Mentality before technique...


Focus

noun

1. the centre of interest or activity.

"this generation has made the environment a focus of attention"

2. the state or quality of having or producing clear visual definition.

"his face is rather out of focus"

verb

1.adapt to the prevailing level of light and become able to see clearly.

"try to focus on a stationary object"

2. pay particular attention to.

"the study will focus on a number of areas in Wales"

Discipline

noun

1. the practice of training people to obey rules or a code of behaviour, using punishment to correct disobedience.

"a lack of proper parental and school discipline"

2. a branch of knowledge, typically one studied in higher education.

"sociology is a fairly new discipline"

verb

1. train (someone) to obey rules or a code of behaviour, using punishment to correct disobedience.

"many parents have been afraid to discipline their children"

Attitude

noun

1. a settled way of thinking or feeling about something.

"he was questioned on his attitude to South Africa"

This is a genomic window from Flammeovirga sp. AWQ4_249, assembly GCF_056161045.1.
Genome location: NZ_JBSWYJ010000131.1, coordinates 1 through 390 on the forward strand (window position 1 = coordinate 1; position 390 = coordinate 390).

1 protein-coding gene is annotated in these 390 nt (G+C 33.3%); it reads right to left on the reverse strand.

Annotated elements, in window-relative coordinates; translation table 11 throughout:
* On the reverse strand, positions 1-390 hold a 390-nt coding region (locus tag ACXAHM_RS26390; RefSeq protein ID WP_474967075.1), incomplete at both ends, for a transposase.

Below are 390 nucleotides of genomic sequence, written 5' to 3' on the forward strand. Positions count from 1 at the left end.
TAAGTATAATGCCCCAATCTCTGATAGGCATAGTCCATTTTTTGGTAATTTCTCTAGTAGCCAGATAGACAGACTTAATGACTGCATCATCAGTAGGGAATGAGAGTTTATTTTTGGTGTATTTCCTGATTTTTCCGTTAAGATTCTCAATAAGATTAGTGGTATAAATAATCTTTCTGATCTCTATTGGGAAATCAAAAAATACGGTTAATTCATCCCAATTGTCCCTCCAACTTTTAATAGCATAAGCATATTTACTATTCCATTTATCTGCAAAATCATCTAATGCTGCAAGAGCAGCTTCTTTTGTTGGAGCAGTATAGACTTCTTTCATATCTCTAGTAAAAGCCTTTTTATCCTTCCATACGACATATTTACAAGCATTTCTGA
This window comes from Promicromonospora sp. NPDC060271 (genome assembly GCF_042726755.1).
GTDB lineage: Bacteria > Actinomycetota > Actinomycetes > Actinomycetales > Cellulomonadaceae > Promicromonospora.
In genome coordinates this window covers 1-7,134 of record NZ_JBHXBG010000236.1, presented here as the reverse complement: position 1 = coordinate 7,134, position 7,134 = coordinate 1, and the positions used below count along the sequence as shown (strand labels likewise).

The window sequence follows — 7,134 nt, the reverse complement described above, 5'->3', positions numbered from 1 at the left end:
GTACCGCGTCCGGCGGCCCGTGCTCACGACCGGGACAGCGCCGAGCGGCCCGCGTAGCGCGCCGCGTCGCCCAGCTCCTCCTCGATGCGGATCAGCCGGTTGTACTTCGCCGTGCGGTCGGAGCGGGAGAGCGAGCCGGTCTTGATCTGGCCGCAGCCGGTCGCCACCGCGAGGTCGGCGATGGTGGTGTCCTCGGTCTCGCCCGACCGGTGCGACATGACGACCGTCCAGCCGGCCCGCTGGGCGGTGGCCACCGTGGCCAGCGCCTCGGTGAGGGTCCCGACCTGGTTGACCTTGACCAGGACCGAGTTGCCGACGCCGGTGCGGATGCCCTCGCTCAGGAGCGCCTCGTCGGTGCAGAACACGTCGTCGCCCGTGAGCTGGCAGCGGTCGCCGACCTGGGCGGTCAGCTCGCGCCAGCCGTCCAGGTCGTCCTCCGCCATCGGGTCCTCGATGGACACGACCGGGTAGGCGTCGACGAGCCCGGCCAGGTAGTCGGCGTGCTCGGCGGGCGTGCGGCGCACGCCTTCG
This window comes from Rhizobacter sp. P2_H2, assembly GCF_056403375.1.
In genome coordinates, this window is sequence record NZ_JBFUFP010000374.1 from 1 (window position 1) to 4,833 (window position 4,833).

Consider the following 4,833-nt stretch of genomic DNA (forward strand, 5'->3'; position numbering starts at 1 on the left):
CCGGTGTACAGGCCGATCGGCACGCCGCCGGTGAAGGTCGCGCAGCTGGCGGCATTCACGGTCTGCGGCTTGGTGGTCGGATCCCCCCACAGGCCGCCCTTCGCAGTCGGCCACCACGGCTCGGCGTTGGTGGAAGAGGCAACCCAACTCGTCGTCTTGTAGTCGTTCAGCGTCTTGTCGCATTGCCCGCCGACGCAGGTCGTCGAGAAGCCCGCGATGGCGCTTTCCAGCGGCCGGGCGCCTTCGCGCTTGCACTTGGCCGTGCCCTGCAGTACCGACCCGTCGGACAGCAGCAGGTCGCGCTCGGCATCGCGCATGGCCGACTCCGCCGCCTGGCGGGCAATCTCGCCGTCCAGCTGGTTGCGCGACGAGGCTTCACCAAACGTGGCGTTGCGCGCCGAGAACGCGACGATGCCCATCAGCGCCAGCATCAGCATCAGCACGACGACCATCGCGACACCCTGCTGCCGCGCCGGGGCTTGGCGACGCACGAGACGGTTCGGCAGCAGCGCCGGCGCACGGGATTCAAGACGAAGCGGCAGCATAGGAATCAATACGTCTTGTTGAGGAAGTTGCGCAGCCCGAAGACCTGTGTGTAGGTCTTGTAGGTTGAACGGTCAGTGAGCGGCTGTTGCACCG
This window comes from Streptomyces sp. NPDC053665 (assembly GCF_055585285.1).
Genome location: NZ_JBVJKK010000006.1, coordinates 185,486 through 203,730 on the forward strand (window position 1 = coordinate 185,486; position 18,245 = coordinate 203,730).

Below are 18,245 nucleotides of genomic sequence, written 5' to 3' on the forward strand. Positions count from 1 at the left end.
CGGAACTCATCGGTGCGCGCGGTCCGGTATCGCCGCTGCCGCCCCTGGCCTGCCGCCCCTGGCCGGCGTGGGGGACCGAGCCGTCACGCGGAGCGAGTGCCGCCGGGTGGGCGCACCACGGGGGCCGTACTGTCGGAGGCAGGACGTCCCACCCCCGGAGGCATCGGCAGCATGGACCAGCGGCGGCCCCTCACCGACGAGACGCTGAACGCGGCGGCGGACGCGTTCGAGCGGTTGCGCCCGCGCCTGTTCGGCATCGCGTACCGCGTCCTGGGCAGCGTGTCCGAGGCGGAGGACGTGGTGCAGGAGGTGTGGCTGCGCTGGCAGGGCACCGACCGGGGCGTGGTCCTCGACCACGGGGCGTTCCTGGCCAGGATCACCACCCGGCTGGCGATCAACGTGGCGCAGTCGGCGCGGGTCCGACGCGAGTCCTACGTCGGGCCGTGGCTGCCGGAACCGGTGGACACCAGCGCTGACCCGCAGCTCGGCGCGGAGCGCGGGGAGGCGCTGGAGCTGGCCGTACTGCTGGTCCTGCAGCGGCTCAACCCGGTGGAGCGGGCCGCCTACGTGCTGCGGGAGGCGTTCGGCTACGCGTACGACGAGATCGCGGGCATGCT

2. position of the body indicating a particular mental state.

"the boy was standing in an attitude of despair"

From the perspective of the martial arts the dictionary definitions (above) of these three specific words don’t really cover their entire relevance or meaning. It’s generally accepted that the correct mind-set, provided whatever terminology or jargon we choose, is essential for success. This is true for all aspects of life and is clearly evident in the practice of martial arts.

The correct mind-set is the key determinator in the successful practice and application of any given technique, combination or set form/kata/pattern in martial arts. The difference in regards to practice is clear to see, the sharp, fluid and crisp execution of techniques by a practitioner who possess the correct mental state is almost the polar opposite to a practitioner who does not. Moreover, the application (and anticipated outcome) of a technique performed with the correct intention and mentality could well be the difference between successful and effective personal defence and the otherwise wholly regrettable consequence of ineffective application.

The terminology provided to this mental state is often overly complicated or desperately shrouded in pseudo-mysticism through the application far Eastern language. More modern studies of highly successful individuals have shown that there are definite and identifiable commonalities in general mentality and behaviours. This general mentality is essentially the same as that provided and required by martial arts training and can be generally broken down into the three specific areas previously mentioned: FOCUS, DISCIPLINE and ATTITUDE.